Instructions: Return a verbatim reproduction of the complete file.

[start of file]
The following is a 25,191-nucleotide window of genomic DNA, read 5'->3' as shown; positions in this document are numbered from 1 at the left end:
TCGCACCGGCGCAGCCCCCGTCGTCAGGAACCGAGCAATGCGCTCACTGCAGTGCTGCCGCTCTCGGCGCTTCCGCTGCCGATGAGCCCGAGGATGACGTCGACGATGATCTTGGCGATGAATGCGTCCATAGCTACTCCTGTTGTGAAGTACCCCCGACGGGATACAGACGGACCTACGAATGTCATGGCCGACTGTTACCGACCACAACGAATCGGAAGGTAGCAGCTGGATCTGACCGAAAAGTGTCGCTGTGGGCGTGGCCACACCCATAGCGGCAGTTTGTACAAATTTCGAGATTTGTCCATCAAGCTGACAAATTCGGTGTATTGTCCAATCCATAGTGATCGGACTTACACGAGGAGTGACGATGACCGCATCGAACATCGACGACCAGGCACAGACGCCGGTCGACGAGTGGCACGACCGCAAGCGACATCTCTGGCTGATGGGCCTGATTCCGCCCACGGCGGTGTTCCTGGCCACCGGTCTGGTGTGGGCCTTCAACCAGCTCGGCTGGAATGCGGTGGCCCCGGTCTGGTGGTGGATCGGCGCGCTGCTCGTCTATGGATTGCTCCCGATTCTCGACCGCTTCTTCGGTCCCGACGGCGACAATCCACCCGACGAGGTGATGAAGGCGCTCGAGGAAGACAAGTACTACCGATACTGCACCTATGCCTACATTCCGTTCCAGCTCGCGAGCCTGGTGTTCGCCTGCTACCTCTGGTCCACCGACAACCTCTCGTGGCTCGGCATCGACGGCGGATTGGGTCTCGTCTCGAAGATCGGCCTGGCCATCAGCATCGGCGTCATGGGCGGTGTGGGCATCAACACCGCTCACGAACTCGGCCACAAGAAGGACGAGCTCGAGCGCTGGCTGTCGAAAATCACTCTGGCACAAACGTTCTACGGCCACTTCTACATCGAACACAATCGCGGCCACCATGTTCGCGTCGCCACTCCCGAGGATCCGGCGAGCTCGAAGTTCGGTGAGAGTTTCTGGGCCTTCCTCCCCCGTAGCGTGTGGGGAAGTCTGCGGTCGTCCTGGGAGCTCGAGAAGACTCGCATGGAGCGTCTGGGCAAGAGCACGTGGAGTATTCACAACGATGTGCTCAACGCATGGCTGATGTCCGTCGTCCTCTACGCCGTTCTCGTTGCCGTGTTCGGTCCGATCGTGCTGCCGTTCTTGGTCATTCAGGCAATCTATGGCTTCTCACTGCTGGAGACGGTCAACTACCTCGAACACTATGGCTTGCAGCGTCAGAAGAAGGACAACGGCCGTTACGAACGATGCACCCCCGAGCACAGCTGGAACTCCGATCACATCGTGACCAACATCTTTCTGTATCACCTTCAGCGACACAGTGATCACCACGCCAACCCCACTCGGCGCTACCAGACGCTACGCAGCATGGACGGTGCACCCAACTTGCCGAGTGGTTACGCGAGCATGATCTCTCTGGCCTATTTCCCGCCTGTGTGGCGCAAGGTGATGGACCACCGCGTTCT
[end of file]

The following is a 25,191-nucleotide window of genomic DNA, read 5'->3' as shown; positions in this document are numbered from 1 at the left end:
TCGCACCGGCGCAGCCCCCGTCGTCAGGAACCGAGCAATGCGCTCACTGCAGTGCTGCCGCTCTCGGCGCTTCCGCTGCCGATGAGCCCGAGGATGACGTCGACGATGATCTTGGCGATGAATGCGTCCATAGCTACTCCTGTTGTGAAGTACCCCCGACGGGATACAGACGGACCTACGAATGTCATGGCCGACTGTTACCGACCACAACGAATCGGAAGGTAGCAGCTGGATCTGACCGAAAAGTGTCGCTGTGGGCGTGGCCACACCCATAGCGGCAGTTTGTACAAATTTCGAGATTTGTCCATCAAGCTGACAAATTCGGTGTATTGTCCAATCCATAGTGATCGGACTTACACGAGGAGTGACGATGACCGCATCGAACATCGACGACCAGGCACAGACGCCGGTCGACGAGTGGCACGACCGCAAGCGACATCTCTGGCTGATGGGCCTGATTCCGCCCACGGCGGTGTTCCTGGCCACCGGTCTGGTGTGGGCCTTCAACCAGCTCGGCTGGAATGCGGTGGCCCCGGTCTGGTGGTGGATCGGCGCGCTGCTCGTCTATGGATTGCTCCCGATTCTCGACCGCTTCTTCGGTCCCGACGGCGACAATCCACCCGACGAGGTGATGAAGGCGCTCGAGGAAGACAAGTACTACCGATACTGCACCTATGCCTACATTCCGTTCCAGCTCGCGAGCCTGGTGTTCGCCTGCTACCTCTGGTCCACCGACAACCTCTCGTGGCTCGGCATCGACGGCGGATTGGGTCTCGTCTCGAAGATCGGCCTGGCCATCAGCATCGGCGTCATGGGCGGTGTGGGCATCAACACCGCTCACGAACTCGGCCACAAGAAGGACGAGCTCGAGCGCTGGCTGTCGAAAATCACTCTGGCACAAACGTTCTACGGCCACTTCTACATCGAACACAATCGCGGCCACCATGTTCGCGTCGCCACTCCCGAGGATCCGGCGAGCTCGAAGTTCGGTGAGAGTTTCTGGGCCTTCCTCCCCCGTAGCGTGTGGGGAAGTCTGCGGTCGTCCTGGGAGCTCGAGAAGACTCGCATGGAGCGTCTGGGCAAGAGCACGTGGAGTATTCACAACGATGTGCTCAACGCATGGCTGATGTCCGTCGTCCTCTACGCCGTTCTCGTTGCCGTGTTCGGTCCGATCGTGCTGCCGTTCTTGGTCATTCAGGCAATCTATGGCTTCTCACTGCTGGAGACGGTCAACTACCTCGAACACTATGGCTTGCAGCGTCAGAAGAAGGACAACGGCCGTTACGAACGATGCACCCCCGAGCACAGCTGGAACTCCGATCACATCGTGACCAACATCTTTCTGTATCACCTTCAGCGACACAGTGATCACCACGCCAACCCCACTCGGCGCTACCAGACGCTACGCAGCATGGACGGTGCACCCAACTTGCCGAGTGGTTACGCGAGCATGATCTCTCTGGCCTATTTCCCGCCTGTGTGGCGCAAGGTGATGGACCACCGCGTTCT